Are we waiting to die before things can get better, before we experience a true new beginning? There is no need to wait, Jesus is already king, we are his kingdom people now.

It has often been said that there are two gospels, an evangelical gospel (you get to heaven when you die) and a social gospel (we can make this earth a little more heavenly before we die). In fact there is is just one gospel, the good news that Jesus is king, the Kingdom of God is here and near, and we are invited and enabled to be a Kingdom person forevermore, beginning here and now.

We are not done yet,

Once when he was eating with them, he commanded them, “Do not leave Jerusalem until the Father sends you the gift he promised, as I told you before. John baptized with water, but in just a few days you will be baptized with the Holy Spirit.”

Acts 1:4-5 (NLT)

This new beginning brought about a new normal which persists even today; the Holy Spirit is now running rampant in the world. This new beginning, this Kingdom, is not happening without God. It is not going to happen without us either.

In Conclusion.

With Jesus came a massive new beginning for the world. In Jesus God’s kingdom is both here and near. It is a massive new beginning that God is doing in the here and now, which will lead to something bigger in the there and then. It is a massive new beginning that we are invited to participate in. It changes the world, it changes our communities, it changes us, it changes everything.

Are you ready for a new beginning?


Regular Thursday contributor and Canadian pastor Clarke Dixon initially posts the devotions here at his own site, Sunday’s Shrunk Sermon. To watch the full sermon on which today’s message is based, click this YouTube link.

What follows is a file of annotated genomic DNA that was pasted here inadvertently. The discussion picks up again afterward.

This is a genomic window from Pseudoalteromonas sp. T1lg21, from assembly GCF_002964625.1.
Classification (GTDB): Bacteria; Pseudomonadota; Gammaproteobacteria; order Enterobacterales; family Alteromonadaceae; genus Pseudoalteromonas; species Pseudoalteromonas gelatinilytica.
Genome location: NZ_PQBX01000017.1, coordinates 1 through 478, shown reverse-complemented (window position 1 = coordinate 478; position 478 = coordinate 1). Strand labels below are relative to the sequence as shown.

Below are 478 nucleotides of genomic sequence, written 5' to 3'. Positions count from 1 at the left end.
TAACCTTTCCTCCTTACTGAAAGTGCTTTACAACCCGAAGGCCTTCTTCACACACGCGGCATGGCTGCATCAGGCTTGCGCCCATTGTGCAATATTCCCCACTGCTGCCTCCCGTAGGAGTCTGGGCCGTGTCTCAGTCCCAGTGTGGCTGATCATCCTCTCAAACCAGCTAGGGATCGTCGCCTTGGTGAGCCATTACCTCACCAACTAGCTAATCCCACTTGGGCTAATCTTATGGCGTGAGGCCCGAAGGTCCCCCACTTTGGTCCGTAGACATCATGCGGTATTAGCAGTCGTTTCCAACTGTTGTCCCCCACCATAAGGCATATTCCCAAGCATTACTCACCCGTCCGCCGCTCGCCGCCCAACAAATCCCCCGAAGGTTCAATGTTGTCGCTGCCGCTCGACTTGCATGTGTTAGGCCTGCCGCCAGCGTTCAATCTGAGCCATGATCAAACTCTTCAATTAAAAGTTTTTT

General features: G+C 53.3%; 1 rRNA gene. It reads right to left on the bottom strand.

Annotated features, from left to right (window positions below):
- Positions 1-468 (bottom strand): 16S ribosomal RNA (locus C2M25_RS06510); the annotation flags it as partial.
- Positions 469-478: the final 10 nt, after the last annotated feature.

November 3, 2021

Can God’s Love Be Described as Reckless?

Luke 15:11b [Jesus teaching] “There was a man who had two sons. 12 And the younger of them said to his father, ‘Father, give me the share of property that is coming to me.’ And he divided his property between them…”

Often here we begin with a devotional study and then end with a worship video. Today, I want to begin with the song, Reckless Love. This is actually the second time this has appeared. In the four years since I first looked at this, discussion about the song has continued to be heated, while on the other hand, the song itself has continued to be a popular worship song choice in many churches.

The following is a shorter (5½ minute) version of the song originally by Bethel Worship.

Before I spoke a word
You were singing over me
You have been so, so
Good to me
Before I took a breath
You breathed Your life in me
You have been so, so
Kind to me

Oh, the overwhelming, never-ending, reckless love of God
Oh, it chases me down, fights ’til I’m found, leaves the ninety-nine
I couldn’t earn it
I don’t deserve it
Still You give yourself away
Oh, the overwhelming, never-ending, reckless love of God

When I was your foe, still Your love fought for me
You have been so, so
Good to me
When I felt no worth
You paid it all for me
You have been so, so
Kind to me

Oh, the overwhelming, never-ending, reckless love of God
Oh, it chases me down, fights ’til I’m found, leaves the ninety-nine…

There’s no shadow You won’t light up
Mountain You won’t climb up
Coming after me
There’s no wall You won’t kick down
No lie You won’t tear down
Coming after me

Oh, the overwhelming, never-ending, reckless love of God…

My wife and I have had many discussions about this song since its introduction. The idea of a God who will “lavish his love” on us is found in the parable we call The Prodigal Son. We often think that prodigal means runaway, or someone who leaves and returns, but the word’s origins have to do with his spendthrift nature; how he burns through his cash reserves — with abandon.